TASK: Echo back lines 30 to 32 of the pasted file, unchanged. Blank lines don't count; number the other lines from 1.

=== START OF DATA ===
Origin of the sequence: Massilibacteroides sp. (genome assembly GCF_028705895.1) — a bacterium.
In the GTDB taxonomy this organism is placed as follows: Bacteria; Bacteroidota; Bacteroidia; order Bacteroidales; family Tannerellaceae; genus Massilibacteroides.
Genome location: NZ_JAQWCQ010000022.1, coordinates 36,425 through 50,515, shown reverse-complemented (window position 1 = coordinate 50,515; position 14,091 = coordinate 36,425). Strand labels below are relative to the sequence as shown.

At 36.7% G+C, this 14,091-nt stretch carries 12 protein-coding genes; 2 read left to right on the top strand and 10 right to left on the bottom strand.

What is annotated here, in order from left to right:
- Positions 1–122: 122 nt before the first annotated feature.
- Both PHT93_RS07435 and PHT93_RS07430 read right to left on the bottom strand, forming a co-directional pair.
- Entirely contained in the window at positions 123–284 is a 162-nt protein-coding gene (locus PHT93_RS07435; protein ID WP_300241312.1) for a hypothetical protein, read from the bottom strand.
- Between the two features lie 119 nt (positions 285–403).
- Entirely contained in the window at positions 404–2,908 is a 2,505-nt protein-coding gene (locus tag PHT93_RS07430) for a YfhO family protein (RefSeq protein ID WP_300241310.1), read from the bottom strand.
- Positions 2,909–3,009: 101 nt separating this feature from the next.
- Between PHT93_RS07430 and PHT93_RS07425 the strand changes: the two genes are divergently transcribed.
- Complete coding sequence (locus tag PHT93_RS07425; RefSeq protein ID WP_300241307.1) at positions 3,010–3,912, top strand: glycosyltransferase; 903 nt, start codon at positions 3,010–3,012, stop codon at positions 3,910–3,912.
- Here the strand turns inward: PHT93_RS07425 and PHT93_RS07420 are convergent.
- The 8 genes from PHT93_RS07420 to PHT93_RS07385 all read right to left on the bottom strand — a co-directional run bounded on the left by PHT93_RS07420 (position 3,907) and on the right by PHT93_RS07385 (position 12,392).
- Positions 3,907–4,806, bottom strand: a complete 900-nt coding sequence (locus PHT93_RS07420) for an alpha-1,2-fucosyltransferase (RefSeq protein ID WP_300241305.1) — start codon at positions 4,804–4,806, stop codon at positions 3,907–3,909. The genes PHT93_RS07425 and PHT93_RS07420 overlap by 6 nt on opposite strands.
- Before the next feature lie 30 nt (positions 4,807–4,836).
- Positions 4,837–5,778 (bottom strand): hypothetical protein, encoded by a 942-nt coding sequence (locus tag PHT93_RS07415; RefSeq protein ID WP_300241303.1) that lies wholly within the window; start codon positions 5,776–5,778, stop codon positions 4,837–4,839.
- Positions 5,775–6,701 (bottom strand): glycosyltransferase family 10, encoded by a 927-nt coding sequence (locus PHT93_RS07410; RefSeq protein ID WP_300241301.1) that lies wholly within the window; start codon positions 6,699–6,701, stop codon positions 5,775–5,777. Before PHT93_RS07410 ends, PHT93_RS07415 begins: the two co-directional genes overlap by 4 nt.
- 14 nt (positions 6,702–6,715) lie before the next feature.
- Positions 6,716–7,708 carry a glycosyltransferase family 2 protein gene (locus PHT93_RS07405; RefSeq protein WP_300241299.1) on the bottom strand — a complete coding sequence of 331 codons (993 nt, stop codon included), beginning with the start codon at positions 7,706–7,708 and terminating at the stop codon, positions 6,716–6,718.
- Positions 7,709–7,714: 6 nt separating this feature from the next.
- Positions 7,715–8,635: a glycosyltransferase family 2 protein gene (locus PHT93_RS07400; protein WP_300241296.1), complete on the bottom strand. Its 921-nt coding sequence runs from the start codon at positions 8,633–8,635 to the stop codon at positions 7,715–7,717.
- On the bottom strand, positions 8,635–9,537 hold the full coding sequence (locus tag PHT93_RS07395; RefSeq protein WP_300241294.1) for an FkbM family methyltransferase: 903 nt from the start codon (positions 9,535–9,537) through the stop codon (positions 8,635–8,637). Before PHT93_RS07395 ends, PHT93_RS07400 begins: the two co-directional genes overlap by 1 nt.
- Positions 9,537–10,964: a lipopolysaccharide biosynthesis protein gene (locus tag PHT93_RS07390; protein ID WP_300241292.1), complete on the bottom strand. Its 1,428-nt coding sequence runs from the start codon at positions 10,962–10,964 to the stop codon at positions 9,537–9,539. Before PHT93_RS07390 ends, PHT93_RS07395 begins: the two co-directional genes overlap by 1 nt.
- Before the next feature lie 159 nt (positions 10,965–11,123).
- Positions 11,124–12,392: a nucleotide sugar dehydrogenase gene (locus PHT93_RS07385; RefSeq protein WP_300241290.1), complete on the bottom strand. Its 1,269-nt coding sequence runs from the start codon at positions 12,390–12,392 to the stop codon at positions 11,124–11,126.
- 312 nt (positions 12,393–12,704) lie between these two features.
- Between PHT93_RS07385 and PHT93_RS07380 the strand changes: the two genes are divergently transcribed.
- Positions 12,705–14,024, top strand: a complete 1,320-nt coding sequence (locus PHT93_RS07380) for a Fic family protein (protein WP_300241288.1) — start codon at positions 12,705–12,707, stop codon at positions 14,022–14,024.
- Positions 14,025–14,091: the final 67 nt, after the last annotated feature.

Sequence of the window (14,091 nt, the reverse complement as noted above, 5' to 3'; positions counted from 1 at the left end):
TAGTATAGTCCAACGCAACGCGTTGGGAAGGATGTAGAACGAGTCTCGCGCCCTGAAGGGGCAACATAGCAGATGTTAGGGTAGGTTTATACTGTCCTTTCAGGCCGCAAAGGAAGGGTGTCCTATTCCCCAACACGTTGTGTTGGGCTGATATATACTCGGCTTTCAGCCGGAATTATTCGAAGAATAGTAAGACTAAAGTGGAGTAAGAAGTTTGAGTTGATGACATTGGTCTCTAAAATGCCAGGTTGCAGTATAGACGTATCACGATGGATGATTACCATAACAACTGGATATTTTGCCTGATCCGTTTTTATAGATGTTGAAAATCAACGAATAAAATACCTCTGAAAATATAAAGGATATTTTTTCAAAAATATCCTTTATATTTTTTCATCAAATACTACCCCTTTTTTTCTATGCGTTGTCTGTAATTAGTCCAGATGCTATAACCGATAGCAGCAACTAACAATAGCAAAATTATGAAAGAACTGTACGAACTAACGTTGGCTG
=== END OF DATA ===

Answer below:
- Positions 12,705–14,024, top strand: a complete 1,320-nt coding sequence (locus PHT93_RS07380) for a Fic family protein (protein WP_300241288.1) — start codon at positions 12,705–12,707, stop codon at positions 14,022–14,024.
- Positions 14,025–14,091: the final 67 nt, after the last annotated feature.

Sequence of the window (14,091 nt, the reverse complement as noted above, 5' to 3'; positions counted from 1 at the left end):